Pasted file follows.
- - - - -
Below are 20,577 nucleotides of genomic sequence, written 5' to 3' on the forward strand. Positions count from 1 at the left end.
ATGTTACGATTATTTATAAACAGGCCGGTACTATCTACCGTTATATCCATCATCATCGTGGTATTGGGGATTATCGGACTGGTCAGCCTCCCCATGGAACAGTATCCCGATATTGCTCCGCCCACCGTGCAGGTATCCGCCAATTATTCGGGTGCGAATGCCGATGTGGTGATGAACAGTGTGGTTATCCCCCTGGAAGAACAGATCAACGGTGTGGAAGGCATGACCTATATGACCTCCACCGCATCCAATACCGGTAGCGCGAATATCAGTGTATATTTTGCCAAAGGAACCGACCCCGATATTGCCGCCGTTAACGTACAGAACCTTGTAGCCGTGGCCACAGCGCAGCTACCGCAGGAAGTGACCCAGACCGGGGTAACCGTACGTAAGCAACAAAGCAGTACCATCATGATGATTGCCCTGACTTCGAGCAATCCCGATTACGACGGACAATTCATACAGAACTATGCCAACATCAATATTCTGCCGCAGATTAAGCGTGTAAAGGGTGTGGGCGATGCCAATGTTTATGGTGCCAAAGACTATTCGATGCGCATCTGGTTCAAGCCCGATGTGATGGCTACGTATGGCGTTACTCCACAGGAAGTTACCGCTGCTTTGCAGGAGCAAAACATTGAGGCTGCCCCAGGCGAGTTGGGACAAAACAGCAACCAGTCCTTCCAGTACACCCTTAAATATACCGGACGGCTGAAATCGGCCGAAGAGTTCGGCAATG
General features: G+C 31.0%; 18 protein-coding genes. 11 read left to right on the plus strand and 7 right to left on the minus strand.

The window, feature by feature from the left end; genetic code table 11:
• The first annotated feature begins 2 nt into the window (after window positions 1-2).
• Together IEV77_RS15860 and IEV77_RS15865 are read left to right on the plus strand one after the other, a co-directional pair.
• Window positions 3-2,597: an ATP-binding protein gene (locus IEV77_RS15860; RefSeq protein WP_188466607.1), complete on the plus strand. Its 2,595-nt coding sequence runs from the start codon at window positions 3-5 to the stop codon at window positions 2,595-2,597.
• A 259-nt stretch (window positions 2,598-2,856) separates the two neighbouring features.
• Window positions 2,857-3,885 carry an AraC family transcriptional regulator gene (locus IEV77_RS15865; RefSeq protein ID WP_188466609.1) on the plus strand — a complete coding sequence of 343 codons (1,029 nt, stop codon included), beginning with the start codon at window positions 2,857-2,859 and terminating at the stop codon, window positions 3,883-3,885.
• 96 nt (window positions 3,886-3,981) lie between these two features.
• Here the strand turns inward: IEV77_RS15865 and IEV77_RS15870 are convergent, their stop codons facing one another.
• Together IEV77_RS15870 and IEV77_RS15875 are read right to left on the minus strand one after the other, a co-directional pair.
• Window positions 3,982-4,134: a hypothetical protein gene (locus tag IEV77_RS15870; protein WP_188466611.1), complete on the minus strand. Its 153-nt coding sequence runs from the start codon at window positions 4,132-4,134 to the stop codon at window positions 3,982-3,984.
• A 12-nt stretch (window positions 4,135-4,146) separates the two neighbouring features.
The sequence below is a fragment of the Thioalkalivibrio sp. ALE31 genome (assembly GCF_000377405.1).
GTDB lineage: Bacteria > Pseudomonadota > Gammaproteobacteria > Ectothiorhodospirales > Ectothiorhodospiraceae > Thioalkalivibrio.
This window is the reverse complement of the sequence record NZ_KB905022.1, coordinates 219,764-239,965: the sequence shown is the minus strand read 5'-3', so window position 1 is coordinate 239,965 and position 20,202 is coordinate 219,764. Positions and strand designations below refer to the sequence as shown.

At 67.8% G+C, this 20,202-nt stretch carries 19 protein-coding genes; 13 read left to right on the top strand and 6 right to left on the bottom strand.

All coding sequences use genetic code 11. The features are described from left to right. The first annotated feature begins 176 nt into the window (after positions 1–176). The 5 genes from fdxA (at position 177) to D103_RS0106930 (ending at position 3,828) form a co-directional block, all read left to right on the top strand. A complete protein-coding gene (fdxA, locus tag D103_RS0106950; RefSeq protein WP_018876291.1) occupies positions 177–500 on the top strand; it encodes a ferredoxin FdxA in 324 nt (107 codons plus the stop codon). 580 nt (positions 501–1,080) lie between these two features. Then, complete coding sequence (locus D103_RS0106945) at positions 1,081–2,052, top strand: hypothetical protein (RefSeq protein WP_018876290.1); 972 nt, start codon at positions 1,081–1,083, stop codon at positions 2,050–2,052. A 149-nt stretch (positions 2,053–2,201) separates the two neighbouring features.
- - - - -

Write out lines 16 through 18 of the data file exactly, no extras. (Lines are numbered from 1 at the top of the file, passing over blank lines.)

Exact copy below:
GTDB lineage: Bacteria > Pseudomonadota > Gammaproteobacteria > Ectothiorhodospirales > Ectothiorhodospiraceae > Thioalkalivibrio.
This window is the reverse complement of the sequence record NZ_KB905022.1, coordinates 219,764-239,965: the sequence shown is the minus strand read 5'-3', so window position 1 is coordinate 239,965 and position 20,202 is coordinate 219,764. Positions and strand designations below refer to the sequence as shown.

At 67.8% G+C, this 20,202-nt stretch carries 19 protein-coding genes; 13 read left to right on the top strand and 6 right to left on the bottom strand.